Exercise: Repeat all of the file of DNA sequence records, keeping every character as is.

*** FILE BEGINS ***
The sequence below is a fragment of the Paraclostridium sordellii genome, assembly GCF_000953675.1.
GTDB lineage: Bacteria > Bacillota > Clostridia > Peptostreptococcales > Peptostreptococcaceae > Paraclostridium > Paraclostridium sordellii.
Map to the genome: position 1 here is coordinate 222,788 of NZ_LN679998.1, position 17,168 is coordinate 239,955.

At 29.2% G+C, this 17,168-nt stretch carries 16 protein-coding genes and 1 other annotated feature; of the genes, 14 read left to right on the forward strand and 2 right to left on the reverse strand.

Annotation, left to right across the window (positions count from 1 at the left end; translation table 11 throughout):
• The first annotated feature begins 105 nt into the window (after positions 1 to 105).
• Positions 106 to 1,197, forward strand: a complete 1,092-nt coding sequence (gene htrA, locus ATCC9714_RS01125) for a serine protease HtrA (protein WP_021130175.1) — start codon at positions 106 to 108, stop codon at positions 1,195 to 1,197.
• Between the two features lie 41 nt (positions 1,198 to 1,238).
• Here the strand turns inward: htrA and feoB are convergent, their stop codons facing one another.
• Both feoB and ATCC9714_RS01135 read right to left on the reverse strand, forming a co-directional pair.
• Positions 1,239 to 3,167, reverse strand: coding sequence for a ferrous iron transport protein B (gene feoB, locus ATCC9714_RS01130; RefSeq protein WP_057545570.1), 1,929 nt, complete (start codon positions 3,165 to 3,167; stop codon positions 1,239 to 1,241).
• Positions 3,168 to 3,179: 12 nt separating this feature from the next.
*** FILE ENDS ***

The sequence below is a fragment of the Paraclostridium sordellii genome, assembly GCF_000953675.1.
GTDB lineage: Bacteria > Bacillota > Clostridia > Peptostreptococcales > Peptostreptococcaceae > Paraclostridium > Paraclostridium sordellii.
Map to the genome: position 1 here is coordinate 222,788 of NZ_LN679998.1, position 17,168 is coordinate 239,955.

At 29.2% G+C, this 17,168-nt stretch carries 16 protein-coding genes and 1 other annotated feature; of the genes, 14 read left to right on the forward strand and 2 right to left on the reverse strand.

Annotation, left to right across the window (positions count from 1 at the left end; translation table 11 throughout):
• The first annotated feature begins 105 nt into the window (after positions 1 to 105).
• Positions 106 to 1,197, forward strand: a complete 1,092-nt coding sequence (gene htrA, locus ATCC9714_RS01125) for a serine protease HtrA (protein WP_021130175.1) — start codon at positions 106 to 108, stop codon at positions 1,195 to 1,197.
• Between the two features lie 41 nt (positions 1,198 to 1,238).
• Here the strand turns inward: htrA and feoB are convergent, their stop codons facing one another.
• Both feoB and ATCC9714_RS01135 read right to left on the reverse strand, forming a co-directional pair.
• Positions 1,239 to 3,167, reverse strand: coding sequence for a ferrous iron transport protein B (gene feoB, locus ATCC9714_RS01130; RefSeq protein WP_057545570.1), 1,929 nt, complete (start codon positions 3,165 to 3,167; stop codon positions 1,239 to 1,241).
• Positions 3,168 to 3,179: 12 nt separating this feature from the next.